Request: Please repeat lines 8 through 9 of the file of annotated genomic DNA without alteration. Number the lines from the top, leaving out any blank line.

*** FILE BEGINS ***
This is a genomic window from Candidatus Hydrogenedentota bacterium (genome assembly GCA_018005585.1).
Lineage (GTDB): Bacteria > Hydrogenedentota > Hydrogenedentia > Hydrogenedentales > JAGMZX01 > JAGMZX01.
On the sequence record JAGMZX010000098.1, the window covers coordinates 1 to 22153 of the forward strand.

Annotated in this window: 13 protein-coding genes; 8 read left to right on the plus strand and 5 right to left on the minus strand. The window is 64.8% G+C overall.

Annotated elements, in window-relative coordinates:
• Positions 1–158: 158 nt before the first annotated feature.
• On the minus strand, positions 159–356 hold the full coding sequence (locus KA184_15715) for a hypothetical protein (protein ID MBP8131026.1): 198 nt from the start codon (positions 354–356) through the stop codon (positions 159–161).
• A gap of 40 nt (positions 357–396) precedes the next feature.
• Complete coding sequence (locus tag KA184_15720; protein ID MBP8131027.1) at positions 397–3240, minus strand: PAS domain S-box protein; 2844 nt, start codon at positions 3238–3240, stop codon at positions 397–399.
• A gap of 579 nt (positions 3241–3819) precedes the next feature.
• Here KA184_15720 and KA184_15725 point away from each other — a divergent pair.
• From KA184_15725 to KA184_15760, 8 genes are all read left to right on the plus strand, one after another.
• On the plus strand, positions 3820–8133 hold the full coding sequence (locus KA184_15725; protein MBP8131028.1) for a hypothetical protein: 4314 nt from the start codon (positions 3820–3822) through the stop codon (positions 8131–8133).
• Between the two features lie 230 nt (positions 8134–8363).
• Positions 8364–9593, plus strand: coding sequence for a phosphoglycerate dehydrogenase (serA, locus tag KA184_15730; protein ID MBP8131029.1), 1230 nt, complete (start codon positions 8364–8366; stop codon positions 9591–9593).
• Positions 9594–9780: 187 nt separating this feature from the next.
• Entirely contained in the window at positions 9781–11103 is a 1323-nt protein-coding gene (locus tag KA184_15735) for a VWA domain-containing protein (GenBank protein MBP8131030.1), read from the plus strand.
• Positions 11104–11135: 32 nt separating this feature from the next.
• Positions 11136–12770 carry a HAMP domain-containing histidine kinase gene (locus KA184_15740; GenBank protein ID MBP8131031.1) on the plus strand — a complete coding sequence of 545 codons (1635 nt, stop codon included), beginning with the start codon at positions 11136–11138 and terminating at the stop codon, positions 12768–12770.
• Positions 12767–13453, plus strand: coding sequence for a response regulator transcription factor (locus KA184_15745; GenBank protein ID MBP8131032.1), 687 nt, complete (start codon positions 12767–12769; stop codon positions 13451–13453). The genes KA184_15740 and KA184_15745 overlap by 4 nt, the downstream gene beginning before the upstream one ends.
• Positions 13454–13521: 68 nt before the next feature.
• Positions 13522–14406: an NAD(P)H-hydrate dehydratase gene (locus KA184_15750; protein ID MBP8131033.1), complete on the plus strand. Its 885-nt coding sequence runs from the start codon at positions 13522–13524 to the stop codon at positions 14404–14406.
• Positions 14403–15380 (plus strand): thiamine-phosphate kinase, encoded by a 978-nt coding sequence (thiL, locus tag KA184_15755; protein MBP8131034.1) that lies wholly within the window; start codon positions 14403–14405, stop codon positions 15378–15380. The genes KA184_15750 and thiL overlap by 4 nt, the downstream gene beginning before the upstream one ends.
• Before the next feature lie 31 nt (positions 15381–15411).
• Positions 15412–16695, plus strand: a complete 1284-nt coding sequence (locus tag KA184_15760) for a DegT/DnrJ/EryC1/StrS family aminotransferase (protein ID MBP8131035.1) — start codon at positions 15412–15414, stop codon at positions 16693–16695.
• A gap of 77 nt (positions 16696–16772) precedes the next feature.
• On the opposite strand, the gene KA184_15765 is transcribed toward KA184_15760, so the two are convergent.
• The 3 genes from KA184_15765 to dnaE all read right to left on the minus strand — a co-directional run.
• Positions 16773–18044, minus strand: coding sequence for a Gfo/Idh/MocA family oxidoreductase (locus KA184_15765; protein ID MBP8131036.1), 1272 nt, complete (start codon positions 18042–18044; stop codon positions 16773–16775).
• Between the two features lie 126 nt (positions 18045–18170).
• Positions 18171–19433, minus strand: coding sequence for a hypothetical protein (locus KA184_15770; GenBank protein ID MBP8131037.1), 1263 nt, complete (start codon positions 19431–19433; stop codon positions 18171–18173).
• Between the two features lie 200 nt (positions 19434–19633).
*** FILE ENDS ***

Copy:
• A gap of 40 nt (positions 357–396) precedes the next feature.
• Complete coding sequence (locus tag KA184_15720; protein ID MBP8131027.1) at positions 397–3240, minus strand: PAS domain S-box protein; 2844 nt, start codon at positions 3238–3240, stop codon at positions 397–399.